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How Can I Connect an RFID Reader to the Internet?

Posted By RFID Journal, 05.06.2015

What would be involved in doing this?

—Name withheld


Well, you could connect an Ethernet cable and assign the reader an IP address. But generally speaking, you wouldn't connect a reader to the Internet. An RFID reader connects to a server by running some middleware that filters collected data and stores it in a database. You could then make the information in the database accessible via the Internet, just as you would with any other online database.

—Mark Roberti, Founder and Editor, RFID Journal


Adrian Segens 2015-05-08 08:14:10 AM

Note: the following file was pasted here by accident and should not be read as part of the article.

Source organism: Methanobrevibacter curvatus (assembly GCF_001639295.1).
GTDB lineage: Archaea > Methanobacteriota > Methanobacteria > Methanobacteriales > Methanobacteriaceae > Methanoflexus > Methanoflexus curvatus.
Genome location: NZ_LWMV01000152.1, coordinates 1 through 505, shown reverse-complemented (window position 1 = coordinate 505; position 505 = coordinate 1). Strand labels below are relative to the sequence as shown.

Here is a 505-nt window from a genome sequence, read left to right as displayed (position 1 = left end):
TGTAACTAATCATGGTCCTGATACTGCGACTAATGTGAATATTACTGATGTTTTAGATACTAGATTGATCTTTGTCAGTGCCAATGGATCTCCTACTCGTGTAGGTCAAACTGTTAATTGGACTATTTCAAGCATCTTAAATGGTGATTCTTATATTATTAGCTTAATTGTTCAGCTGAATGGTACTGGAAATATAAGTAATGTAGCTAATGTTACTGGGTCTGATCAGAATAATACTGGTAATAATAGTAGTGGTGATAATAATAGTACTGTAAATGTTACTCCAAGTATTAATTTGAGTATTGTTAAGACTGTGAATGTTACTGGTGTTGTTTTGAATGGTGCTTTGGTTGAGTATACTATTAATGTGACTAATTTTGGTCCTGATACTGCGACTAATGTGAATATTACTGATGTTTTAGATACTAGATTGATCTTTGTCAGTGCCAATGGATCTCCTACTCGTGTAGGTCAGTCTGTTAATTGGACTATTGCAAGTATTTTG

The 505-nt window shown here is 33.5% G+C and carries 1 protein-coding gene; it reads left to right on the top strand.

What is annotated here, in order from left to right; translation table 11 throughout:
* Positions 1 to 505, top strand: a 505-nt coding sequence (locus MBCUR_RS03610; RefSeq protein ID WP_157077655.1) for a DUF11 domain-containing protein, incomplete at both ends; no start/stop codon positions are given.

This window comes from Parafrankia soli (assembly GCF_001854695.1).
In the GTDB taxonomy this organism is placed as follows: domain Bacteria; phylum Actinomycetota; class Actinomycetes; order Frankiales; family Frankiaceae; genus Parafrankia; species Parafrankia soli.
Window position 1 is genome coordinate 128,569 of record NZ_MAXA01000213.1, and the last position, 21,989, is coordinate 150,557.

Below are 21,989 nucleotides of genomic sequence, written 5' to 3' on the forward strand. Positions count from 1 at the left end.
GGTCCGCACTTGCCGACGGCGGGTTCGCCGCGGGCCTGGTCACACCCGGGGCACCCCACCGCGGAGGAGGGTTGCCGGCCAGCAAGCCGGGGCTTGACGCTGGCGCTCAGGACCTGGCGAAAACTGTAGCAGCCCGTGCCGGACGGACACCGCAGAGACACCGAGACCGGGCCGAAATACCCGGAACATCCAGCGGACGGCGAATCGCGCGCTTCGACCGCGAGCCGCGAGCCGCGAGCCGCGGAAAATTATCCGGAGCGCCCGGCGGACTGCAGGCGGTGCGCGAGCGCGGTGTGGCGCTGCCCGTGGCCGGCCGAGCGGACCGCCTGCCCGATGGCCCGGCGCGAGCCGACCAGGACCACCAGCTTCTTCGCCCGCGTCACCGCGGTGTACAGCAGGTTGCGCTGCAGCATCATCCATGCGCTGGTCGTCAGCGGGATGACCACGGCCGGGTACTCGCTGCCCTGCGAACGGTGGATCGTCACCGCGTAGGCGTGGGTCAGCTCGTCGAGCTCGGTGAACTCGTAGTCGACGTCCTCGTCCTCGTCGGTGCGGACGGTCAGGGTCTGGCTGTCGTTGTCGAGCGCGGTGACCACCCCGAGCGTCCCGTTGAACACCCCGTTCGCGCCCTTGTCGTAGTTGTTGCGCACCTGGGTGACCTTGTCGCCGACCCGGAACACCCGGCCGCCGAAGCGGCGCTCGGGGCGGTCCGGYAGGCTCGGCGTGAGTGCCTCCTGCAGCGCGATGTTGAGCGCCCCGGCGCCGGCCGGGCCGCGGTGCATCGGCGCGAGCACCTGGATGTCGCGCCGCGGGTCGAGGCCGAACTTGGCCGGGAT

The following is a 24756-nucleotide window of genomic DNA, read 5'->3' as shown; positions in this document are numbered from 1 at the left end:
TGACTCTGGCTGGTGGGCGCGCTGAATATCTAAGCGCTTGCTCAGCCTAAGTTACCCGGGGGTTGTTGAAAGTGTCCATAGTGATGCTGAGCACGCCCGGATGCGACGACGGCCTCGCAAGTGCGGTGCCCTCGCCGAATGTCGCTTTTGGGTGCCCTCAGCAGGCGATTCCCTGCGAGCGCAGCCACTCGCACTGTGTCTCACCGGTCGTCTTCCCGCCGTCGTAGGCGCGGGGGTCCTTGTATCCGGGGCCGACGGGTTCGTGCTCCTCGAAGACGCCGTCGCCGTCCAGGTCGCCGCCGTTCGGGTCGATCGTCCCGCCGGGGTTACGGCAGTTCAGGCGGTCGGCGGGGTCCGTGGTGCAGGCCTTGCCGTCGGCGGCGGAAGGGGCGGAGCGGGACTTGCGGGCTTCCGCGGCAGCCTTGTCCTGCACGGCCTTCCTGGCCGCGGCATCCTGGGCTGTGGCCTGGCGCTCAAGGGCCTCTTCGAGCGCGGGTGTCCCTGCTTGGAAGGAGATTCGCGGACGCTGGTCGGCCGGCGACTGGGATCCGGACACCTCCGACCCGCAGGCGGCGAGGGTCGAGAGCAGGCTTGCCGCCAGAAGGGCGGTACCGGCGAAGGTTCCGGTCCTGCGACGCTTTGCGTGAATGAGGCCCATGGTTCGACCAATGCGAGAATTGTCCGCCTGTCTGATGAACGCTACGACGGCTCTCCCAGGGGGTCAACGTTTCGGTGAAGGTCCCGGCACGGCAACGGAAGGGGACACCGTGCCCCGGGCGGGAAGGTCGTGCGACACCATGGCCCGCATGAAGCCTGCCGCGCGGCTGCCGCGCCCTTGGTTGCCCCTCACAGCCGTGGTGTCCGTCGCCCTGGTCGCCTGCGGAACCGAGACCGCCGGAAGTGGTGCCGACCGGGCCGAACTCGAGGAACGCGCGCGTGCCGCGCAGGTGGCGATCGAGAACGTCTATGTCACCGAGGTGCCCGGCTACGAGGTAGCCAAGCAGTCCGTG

I don’t mean to contradict Mark, but we at RedBite have developed a solution that enables users to connect readers directly to the cloud. You may not be aware of this because it has been developed “under the radar” in cooperation between ourselves and the operators of one of the largest, globally dispersed network of RFID readers in the world. We have found many benefits to connecting readers straight to the internet, including: Firstly, the servers that Mark referred to in his reply can be eliminated entirely. The cost of installing on-premises servers to control RFID readers combined with the resources required to maintain those servers once they are installed has been a major inhibitor to RFID adoption in many applications and removing this redundant hardware layer can dramatically reduce the costs of deploying and maintaining large, dispersed RFID reader networks. Secondly, connecting readers directly to the internet enables them to be managed remotely. Tag reads can be taken from the reader to a cloud-based network management system and solutions like GS1 EPCIS can then be deployed making that data available to any compliant 3rd party solution (ERP, WMS, etc.). Third. Deployment and maintenance of large, dispersed reader networked becomes far simpler. Not having to negotiate on-premises servers and middleware means that installation becomes almost plug and play as much of the configuration work, firmware updates, etc. can be done remotely. Connecting readers directly to the cloud can be achieved by installing a thin client software agent on the reader hardware itself (we call it RedAgent). Most modern readers from leading manufacturers have this capability and where it is not possible to do this on the reader itself, the functionality can be provided by a small, very simple and cost-effective plug in. Once this agent is in place, the reader can be connected directly to the web and operated in exactly the way that I have described. We at RedBite, a Cambridge (UK) software company have been doing exactly this for sometime via our RedEdge software - see www.redbite.com/rededge . One of our clients is currently managing a world-wide network of EPC readers (over 500) by this method. This includes readers of various manufacturers and RedEdge was installed to specifically replace on-premises servers and middleware, with the result that the costs of managing the network have been reduced by more than 80%, thereby giving the client a means of rapidly growing their RFID network and gaining benefits that are simply impossible without connecting readers straight to the cloud.

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